Instead, they accused the government of stealing from them, as their personal accounts were presented to them as “private medical savings” when the government introduced the medical insurance system in the late 1990s.

As explained in a viral recording in which an older woman complains to a mayoral hotline about the reform, if they want to enjoy a higher ratio of reimbursement, they must visit hospitals, which are inconveniently located, have long queues, and have higher fees than clinics. Yet, for a clinic visit, they have to pay a minimum cost (門坎費) before they can request reimbursement for about 60 percent of their expenses. There is also an annual cap for clinic reimbursement.

Public trust at stake

Others have pointed out that the public resentment was largely related to the timing of the reform — after three years of zero-COVID restrictions, the public fund for supporting medical services has been drained. During the overwhelming outbreak of COVID variants over the past few months, people witnessed the collapse of the public medical sector, and the majority of them were treated at home. As a Weibo user expressed: 


Since early 2020 when the pandemic emerged, I had the feeling that the Chinese medical insurance system was not sustainable. I believed that China had to abolish a medical insurance policy that categorized people according to their social and economic status and established a universal medical system for all. I was attacked when I proposed the idea. Now we had missed the opportunity for reform, our medical insurance fund is drying up. Instead of redistribution, we're reducing ordinary people’s benefits.

Despite huge efforts by official media outlets to highlight the positive side of the medical insurance reform, public distrust continues spreading. Even state-affiliated Global Times’ commentator Hu Xijin admitted that the issue at stake was the lack of public consensus on the reform measures:


I am not sure if [the government] could inject more money into the pool for the medical insurance reform. If not, we have to acknowledge that [consensus building] would be difficult. We have to pay more effort to persuade those who would lose their interest in the short term. We can’t just propagate one side of the story and expect whatever the government says people should believe. We need to find the right way to address the masses.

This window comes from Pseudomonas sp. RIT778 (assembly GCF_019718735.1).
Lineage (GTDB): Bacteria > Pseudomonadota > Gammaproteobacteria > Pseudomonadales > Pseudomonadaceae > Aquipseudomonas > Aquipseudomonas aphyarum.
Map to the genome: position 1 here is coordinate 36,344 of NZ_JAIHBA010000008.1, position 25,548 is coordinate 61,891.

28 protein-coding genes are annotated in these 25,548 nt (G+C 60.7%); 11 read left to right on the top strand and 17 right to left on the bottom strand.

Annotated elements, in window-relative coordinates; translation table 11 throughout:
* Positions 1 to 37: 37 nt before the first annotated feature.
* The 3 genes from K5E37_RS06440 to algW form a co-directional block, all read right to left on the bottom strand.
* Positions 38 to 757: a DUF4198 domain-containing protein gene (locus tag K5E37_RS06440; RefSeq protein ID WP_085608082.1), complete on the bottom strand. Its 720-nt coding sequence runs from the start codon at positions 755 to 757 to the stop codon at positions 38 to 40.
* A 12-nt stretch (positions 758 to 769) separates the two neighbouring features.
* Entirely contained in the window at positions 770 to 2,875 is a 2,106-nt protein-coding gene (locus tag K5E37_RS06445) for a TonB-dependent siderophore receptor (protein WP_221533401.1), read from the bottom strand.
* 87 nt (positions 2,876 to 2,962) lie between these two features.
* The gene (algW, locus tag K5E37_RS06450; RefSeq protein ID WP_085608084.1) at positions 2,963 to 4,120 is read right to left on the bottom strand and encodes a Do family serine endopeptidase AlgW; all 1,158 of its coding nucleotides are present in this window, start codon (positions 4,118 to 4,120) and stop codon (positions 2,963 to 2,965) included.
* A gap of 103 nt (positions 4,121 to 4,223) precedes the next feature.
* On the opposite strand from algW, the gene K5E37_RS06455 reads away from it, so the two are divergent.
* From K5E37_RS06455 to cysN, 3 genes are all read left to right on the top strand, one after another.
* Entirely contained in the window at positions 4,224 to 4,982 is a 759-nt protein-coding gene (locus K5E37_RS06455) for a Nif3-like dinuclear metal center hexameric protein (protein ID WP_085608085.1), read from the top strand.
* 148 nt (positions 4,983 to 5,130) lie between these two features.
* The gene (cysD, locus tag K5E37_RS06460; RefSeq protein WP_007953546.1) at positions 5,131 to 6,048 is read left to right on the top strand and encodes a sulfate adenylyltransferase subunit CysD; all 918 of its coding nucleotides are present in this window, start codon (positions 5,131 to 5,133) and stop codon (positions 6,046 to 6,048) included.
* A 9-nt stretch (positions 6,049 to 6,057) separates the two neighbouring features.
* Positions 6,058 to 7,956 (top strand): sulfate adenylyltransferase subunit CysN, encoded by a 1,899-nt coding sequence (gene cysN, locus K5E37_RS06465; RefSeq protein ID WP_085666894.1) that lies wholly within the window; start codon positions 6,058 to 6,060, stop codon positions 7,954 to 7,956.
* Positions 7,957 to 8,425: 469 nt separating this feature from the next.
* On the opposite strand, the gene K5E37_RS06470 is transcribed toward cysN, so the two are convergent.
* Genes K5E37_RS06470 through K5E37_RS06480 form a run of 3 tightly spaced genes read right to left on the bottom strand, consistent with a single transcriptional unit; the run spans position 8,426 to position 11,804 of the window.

Meanwhile, public distrust is extending to other sectors. Recently, many young people in China have been talking about cutting their social security insurance amid state discussions to extend the retirement age from 60 to 65.  User @jacklee7281 explained his reason for canceling his social security insurance:

I am a freelancer, and from this month on, I would cut my monthly 1,492 yuan social security insurance fee[…] I have paid for three years and if I want to get my pension after retiring, I have to pay for 17 more years. Let me calculate.
If I pay for 20 years, the total amount is more than RMB 300 thousand. This is quite a big amount. If the retirement age is 65, I will only get the pension at 65. If I get 2000 per month, I have to live till 80 to get what I have paid for. The average life span is 75 in China. Can I live till 80? It is difficult to tell, so many accidents can happen.

One Weibo user described the public sentiment in China as a classical Tacitus Trap, which means an unpopular government is hated no matter what it does — whether it is right or wrong:


The medical insurance reform falls into a classical “Tacitus Trap.” The group of people suffered [during the pandemic], and then recently they fell into another unfavourable situation again. They fear that their interest would be harmed whenever they spot a sign. They have the time, they have WeChat and they know how to take short video clips. Their distrust aggregate quickly. Have to ban 4G and 5G [to stop this], 2G should be fine.